Our Children (2012)

Review first published on EyeforFilm.

This film will end with the death of four young children. It is no criminal spoiler to reveal this, as Our Children opens at its end: an anguished woman in hospital insists that Mounir be told they should be buried in Morocco, and then we see an older man gravely embracing a younger man in the hospital corridor, and four little coffins being loaded into the hold of an aircraft.

Everything that follows is told in sequential flashback, tracing the stifling bond between these three adults. The youthful, intense romance of Belgian Murielle (Émilie Dequenne) and Moroccan-born Mounir (Tahar Rahim) will lead to moving in together, a wedding and a brood of four children. There are, however, three people in this marriage – for Mounir’s adoptive father Dr André Pinguet (Niels Arestrup) is the couple’s chief benefactor and a constant, insidious presence in their daily lives.

Involved in a paper marriage with Mounir’s sister (and trying to arrange another such marriage of convenience between Mounir’s brother and Murielle’s sister), André owns the house where Murielle and Mounir live as well as the practice where Mounir works. He also joins the couple on their honeymoon – for which, as for nearly everything else, he pays – attends Murielle’s births, and resides permanently with them. All of which is fine by Mounir, whose strong sense of indebtedness to André might even conceal a different sort of relationship. Murielle, however, gradually crumbles under the claustrophobic pressures of this peculiar ménage à trois in which she, rather than André, appears to be the third wheel.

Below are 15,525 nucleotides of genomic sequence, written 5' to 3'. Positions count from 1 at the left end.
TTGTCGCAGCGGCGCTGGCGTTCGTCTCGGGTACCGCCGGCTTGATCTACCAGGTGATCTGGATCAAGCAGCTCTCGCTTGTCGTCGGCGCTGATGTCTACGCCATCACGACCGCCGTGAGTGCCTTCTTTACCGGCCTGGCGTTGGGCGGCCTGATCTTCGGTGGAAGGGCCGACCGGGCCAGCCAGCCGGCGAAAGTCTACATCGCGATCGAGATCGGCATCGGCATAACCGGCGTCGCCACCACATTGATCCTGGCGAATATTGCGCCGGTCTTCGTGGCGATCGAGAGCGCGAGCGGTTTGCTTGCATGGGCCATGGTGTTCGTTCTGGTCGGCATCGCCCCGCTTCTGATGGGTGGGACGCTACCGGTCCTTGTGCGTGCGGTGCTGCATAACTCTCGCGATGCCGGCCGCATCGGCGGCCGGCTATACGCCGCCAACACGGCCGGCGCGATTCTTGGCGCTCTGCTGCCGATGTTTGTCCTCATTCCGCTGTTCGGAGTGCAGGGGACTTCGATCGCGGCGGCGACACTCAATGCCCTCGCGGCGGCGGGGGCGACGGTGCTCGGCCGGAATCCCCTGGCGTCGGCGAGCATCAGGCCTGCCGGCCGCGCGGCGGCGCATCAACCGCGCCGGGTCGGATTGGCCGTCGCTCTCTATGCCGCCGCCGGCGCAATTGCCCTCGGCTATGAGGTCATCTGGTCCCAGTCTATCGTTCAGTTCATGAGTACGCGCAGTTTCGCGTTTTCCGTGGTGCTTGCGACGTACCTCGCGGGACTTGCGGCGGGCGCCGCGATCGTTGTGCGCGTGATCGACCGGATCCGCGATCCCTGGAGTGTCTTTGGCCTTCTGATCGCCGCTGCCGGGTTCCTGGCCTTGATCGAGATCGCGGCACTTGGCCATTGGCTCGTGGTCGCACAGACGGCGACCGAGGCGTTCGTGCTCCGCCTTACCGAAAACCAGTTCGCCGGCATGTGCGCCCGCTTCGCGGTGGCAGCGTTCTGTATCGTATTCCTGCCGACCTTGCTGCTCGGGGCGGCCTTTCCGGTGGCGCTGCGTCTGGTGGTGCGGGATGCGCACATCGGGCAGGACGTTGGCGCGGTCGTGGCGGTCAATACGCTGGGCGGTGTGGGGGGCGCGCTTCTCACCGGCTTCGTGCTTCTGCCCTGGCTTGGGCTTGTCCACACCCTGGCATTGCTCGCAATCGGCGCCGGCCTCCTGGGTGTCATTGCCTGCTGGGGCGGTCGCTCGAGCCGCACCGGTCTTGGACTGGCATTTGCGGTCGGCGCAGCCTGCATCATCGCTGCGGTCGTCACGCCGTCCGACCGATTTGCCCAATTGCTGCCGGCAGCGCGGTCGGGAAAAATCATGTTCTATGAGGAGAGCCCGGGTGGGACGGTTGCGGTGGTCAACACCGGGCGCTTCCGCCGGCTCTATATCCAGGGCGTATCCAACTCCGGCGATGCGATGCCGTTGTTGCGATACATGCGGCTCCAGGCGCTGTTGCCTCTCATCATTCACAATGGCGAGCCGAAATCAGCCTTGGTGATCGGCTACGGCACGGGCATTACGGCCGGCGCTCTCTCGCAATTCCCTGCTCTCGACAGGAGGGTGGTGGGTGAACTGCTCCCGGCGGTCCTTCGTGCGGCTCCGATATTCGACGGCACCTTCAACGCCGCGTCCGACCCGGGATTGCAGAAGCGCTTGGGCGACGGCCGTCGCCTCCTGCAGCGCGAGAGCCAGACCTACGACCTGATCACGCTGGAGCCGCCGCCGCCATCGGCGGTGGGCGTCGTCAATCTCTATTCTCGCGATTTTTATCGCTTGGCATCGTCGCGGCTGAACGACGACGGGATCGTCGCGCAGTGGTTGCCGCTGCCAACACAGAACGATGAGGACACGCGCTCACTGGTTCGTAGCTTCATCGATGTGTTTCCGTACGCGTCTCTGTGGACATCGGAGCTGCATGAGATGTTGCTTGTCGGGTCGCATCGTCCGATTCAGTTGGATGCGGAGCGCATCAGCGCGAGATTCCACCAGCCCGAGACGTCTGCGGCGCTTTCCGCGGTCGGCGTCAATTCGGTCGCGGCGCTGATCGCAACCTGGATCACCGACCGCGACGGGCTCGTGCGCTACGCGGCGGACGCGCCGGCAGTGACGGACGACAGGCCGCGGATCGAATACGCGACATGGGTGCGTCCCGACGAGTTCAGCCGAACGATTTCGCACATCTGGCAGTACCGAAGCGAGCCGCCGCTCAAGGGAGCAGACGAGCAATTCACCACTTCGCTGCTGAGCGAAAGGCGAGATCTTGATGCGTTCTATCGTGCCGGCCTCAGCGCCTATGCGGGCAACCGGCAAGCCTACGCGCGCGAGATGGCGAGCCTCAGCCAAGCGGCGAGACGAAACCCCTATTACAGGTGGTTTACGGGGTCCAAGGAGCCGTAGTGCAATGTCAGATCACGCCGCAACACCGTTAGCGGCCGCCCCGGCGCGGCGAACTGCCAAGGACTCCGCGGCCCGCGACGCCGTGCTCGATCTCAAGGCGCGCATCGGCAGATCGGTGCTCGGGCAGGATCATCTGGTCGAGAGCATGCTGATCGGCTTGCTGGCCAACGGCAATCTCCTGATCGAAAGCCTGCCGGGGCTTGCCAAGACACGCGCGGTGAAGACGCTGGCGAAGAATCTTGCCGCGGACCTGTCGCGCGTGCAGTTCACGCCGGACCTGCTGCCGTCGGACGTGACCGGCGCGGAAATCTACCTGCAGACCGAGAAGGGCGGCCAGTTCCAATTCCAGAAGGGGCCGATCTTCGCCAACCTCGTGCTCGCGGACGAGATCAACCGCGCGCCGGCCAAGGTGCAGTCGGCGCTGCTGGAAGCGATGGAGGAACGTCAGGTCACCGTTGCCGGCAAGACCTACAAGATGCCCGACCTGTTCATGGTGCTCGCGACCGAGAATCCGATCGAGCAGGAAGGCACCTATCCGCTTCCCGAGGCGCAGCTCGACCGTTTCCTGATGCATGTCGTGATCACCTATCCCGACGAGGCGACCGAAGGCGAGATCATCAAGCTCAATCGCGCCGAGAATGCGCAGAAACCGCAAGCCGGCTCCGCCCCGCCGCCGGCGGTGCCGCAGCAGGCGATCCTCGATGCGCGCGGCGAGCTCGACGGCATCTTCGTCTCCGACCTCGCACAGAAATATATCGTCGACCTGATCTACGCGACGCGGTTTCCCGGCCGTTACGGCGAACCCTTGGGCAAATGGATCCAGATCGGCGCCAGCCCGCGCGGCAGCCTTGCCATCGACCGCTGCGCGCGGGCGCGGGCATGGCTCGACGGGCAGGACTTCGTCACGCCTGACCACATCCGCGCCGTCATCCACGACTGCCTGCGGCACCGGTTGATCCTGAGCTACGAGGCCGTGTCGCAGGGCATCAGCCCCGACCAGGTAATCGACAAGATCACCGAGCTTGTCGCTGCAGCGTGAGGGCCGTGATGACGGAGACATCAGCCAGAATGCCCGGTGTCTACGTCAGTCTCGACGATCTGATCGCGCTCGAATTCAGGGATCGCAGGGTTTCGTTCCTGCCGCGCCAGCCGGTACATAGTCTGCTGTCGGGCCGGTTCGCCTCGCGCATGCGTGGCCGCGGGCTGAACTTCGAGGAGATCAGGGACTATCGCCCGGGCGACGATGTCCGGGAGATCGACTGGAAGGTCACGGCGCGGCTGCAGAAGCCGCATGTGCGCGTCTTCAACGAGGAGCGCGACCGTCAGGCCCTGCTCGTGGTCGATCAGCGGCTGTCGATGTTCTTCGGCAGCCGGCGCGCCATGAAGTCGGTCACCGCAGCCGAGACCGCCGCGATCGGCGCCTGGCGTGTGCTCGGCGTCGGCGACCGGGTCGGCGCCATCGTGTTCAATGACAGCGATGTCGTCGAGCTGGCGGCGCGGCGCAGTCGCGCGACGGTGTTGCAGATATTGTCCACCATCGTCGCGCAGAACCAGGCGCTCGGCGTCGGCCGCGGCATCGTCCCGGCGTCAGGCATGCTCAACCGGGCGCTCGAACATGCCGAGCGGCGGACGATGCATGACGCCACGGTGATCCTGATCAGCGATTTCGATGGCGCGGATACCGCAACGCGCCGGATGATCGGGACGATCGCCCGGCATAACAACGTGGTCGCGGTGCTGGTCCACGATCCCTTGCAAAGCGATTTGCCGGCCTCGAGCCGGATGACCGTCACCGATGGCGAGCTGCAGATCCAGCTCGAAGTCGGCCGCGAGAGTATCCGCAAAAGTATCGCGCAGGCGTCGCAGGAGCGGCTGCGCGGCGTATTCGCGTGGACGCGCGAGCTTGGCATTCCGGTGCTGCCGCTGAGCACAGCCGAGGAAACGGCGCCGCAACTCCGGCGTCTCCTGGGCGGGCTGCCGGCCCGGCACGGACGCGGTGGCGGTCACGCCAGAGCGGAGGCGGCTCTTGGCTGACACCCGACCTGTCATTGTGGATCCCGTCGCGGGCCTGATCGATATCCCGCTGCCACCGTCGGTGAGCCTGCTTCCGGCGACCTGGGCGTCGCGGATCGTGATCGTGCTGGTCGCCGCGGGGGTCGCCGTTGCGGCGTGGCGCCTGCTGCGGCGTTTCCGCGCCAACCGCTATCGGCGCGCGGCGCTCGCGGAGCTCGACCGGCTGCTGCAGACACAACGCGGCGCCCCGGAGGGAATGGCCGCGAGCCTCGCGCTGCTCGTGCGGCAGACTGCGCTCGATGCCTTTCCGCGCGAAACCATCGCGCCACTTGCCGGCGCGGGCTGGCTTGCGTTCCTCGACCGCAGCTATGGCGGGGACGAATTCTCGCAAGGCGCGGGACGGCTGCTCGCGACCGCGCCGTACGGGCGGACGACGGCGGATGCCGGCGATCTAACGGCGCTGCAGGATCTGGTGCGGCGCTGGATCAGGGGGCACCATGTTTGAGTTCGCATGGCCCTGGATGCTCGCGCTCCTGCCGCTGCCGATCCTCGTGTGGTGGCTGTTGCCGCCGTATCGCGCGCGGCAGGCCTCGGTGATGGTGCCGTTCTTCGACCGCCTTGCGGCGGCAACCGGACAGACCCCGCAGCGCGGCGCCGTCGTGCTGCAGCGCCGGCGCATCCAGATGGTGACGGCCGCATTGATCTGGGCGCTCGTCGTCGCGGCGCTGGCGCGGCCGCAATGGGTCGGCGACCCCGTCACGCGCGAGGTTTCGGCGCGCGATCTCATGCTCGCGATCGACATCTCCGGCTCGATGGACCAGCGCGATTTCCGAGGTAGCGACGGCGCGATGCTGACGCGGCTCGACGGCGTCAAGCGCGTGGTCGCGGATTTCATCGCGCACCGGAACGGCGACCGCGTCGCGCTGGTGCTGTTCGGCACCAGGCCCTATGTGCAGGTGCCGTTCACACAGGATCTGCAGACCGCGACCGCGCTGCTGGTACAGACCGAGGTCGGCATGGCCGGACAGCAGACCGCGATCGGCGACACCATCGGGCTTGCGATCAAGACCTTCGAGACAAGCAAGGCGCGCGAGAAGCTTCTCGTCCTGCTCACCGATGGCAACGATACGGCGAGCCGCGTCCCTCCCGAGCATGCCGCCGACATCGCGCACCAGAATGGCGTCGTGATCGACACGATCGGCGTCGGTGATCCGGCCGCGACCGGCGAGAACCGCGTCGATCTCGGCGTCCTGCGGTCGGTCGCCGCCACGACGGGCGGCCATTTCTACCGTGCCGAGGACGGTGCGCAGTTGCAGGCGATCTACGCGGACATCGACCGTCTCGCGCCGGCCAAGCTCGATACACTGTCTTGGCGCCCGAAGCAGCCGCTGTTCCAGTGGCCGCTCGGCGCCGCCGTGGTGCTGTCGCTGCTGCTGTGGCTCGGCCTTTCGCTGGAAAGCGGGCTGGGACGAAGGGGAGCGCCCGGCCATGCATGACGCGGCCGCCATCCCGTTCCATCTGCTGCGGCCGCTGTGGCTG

Underlying this bizarre domestic dynamic is a post-colonialist drama, with André seemingly addicted to his meddling, incestuous power over an extended African family, and unable to brook Murielle’s refusal to pay similar court to his controlling generosity. It is all very subtly played, with Arestrup and Rahim reprising (and utterly reorienting) their father-son relationship from Jacques Audiard’s A Prophet (2009), and Dequenne’s Murielle driven into the role of Mad Woman in the Brussels Attic.

Joachim LaFosse’s film builds, inexorably, to an ending that we know from the start is coming – and yet the opening gambit, far from stripping the final scenes of their crude sensationalism, does exactly what movie spoilers tend to do, neutering the story’s final impact. Certainly the inevitability of an approaching event can produce great tension in tragedy – but here, those four dead children might better have come unheralded, with Murielle a surprise Medea rather than a pre-destined anti-heroine enacting a mere fait accompli.

Anton Bitel